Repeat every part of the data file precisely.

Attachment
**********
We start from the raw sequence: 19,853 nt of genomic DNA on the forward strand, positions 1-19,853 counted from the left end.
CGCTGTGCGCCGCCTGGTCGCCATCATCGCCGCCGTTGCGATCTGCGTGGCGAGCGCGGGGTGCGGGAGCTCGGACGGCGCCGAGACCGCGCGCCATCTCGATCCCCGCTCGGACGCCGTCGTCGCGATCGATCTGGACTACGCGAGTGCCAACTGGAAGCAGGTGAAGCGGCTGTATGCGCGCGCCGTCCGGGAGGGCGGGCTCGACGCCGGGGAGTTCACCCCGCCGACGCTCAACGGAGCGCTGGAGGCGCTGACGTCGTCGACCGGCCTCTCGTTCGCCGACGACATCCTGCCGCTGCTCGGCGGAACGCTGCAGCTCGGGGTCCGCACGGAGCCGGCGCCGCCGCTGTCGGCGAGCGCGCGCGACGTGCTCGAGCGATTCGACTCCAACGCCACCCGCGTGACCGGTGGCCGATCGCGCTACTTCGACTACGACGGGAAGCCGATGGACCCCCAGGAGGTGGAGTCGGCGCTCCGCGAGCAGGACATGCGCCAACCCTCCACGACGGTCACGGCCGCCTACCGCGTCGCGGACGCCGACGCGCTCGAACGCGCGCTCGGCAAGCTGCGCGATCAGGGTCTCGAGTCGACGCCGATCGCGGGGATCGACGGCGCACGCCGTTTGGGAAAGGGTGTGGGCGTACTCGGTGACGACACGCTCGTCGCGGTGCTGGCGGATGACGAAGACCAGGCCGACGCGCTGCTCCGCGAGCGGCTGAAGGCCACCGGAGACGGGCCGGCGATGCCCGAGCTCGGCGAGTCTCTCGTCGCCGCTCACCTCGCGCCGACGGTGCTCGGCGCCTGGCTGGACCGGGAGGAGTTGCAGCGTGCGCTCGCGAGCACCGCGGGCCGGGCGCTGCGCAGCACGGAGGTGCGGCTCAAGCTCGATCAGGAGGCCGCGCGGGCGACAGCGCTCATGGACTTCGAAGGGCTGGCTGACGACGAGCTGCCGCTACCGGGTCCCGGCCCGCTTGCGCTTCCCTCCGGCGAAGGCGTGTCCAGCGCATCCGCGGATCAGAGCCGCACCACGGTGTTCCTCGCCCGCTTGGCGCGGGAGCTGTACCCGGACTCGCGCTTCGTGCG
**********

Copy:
We start from the raw sequence: 19,853 nt of genomic DNA on the forward strand, positions 1-19,853 counted from the left end.
CGCTGTGCGCCGCCTGGTCGCCATCATCGCCGCCGTTGCGATCTGCGTGGCGAGCGCGGGGTGCGGGAGCTCGGACGGCGCCGAGACCGCGCGCCATCTCGATCCCCGCTCGGACGCCGTCGTCGCGATCGATCTGGACTACGCGAGTGCCAACTGGAAGCAGGTGAAGCGGCTGTATGCGCGCGCCGTCCGGGAGGGCGGGCTCGACGCCGGGGAGTTCACCCCGCCGACGCTCAACGGAGCGCTGGAGGCGCTGACGTCGTCGACCGGCCTCTCGTTCGCCGACGACATCCTGCCGCTGCTCGGCGGAACGCTGCAGCTCGGGGTCCGCACGGAGCCGGCGCCGCCGCTGTCGGCGAGCGCGCGCGACGTGCTCGAGCGATTCGACTCCAACGCCACCCGCGTGACCGGTGGCCGATCGCGCTACTTCGACTACGACGGGAAGCCGATGGACCCCCAGGAGGTGGAGTCGGCGCTCCGCGAGCAGGACATGCGCCAACCCTCCACGACGGTCACGGCCGCCTACCGCGTCGCGGACGCCGACGCGCTCGAACGCGCGCTCGGCAAGCTGCGCGATCAGGGTCTCGAGTCGACGCCGATCGCGGGGATCGACGGCGCACGCCGTTTGGGAAAGGGTGTGGGCGTACTCGGTGACGACACGCTCGTCGCGGTGCTGGCGGATGACGAAGACCAGGCCGACGCGCTGCTCCGCGAGCGGCTGAAGGCCACCGGAGACGGGCCGGCGATGCCCGAGCTCGGCGAGTCTCTCGTCGCCGCTCACCTCGCGCCGACGGTGCTCGGCGCCTGGCTGGACCGGGAGGAGTTGCAGCGTGCGCTCGCGAGCACCGCGGGCCGGGCGCTGCGCAGCACGGAGGTGCGGCTCAAGCTCGATCAGGAGGCCGCGCGGGCGACAGCGCTCATGGACTTCGAAGGGCTGGCTGACGACGAGCTGCCGCTACCGGGTCCCGGCCCGCTTGCGCTTCCCTCCGGCGAAGGCGTGTCCAGCGCATCCGCGGATCAGAGCCGCACCACGGTGTTCCTCGCCCGCTTGGCGCGGGAGCTGTACCCGGACTCGCGCTTCGTGCG